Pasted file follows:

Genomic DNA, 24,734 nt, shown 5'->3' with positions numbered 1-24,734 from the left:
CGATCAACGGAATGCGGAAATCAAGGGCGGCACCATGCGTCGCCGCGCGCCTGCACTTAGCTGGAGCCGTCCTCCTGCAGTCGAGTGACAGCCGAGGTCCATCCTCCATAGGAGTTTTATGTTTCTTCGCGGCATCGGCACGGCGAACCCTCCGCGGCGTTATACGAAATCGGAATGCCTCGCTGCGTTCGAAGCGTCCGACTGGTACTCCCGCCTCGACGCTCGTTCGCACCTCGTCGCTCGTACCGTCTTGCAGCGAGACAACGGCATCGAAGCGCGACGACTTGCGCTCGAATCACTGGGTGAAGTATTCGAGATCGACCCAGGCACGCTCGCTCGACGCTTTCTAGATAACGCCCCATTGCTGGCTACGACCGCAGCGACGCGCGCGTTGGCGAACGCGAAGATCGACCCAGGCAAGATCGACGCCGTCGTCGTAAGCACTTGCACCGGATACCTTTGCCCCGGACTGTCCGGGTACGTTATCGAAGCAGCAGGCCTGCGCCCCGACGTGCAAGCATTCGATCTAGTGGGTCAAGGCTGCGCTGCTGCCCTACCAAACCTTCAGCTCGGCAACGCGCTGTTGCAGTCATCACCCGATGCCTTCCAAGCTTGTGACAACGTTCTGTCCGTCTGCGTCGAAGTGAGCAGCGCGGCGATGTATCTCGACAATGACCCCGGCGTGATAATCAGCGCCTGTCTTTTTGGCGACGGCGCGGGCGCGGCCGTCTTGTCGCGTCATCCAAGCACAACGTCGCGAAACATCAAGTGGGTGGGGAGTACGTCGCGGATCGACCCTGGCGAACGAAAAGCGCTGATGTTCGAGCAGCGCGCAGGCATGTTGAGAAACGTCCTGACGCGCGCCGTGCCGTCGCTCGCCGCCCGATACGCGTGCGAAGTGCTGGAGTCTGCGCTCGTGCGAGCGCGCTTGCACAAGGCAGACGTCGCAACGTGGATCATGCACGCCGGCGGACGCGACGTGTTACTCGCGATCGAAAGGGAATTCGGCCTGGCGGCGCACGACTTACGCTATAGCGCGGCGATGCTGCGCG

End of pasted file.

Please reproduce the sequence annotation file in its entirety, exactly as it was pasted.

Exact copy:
Genomic DNA, 24,734 nt, shown 5'->3' with positions numbered 1-24,734 from the left:
CGATCAACGGAATGCGGAAATCAAGGGCGGCACCATGCGTCGCCGCGCGCCTGCACTTAGCTGGAGCCGTCCTCCTGCAGTCGAGTGACAGCCGAGGTCCATCCTCCATAGGAGTTTTATGTTTCTTCGCGGCATCGGCACGGCGAACCCTCCGCGGCGTTATACGAAATCGGAATGCCTCGCTGCGTTCGAAGCGTCCGACTGGTACTCCCGCCTCGACGCTCGTTCGCACCTCGTCGCTCGTACCGTCTTGCAGCGAGACAACGGCATCGAAGCGCGACGACTTGCGCTCGAATCACTGGGTGAAGTATTCGAGATCGACCCAGGCACGCTCGCTCGACGCTTTCTAGATAACGCCCCATTGCTGGCTACGACCGCAGCGACGCGCGCGTTGGCGAACGCGAAGATCGACCCAGGCAAGATCGACGCCGTCGTCGTAAGCACTTGCACCGGATACCTTTGCCCCGGACTGTCCGGGTACGTTATCGAAGCAGCAGGCCTGCGCCCCGACGTGCAAGCATTCGATCTAGTGGGTCAAGGCTGCGCTGCTGCCCTACCAAACCTTCAGCTCGGCAACGCGCTGTTGCAGTCATCACCCGATGCCTTCCAAGCTTGTGACAACGTTCTGTCCGTCTGCGTCGAAGTGAGCAGCGCGGCGATGTATCTCGACAATGACCCCGGCGTGATAATCAGCGCCTGTCTTTTTGGCGACGGCGCGGGCGCGGCCGTCTTGTCGCGTCATCCAAGCACAACGTCGCGAAACATCAAGTGGGTGGGGAGTACGTCGCGGATCGACCCTGGCGAACGAAAAGCGCTGATGTTCGAGCAGCGCGCAGGCATGTTGAGAAACGTCCTGACGCGCGCCGTGCCGTCGCTCGCCGCCCGATACGCGTGCGAAGTGCTGGAGTCTGCGCTCGTGCGAGCGCGCTTGCACAAGGCAGACGTCGCAACGTGGATCATGCACGCCGGCGGACGCGACGTGTTACTCGCGATCGAAAGGGAATTCGGCCTGGCGGCGCACGACTTACGCTATAGCGCGGCGATGCTGCGCG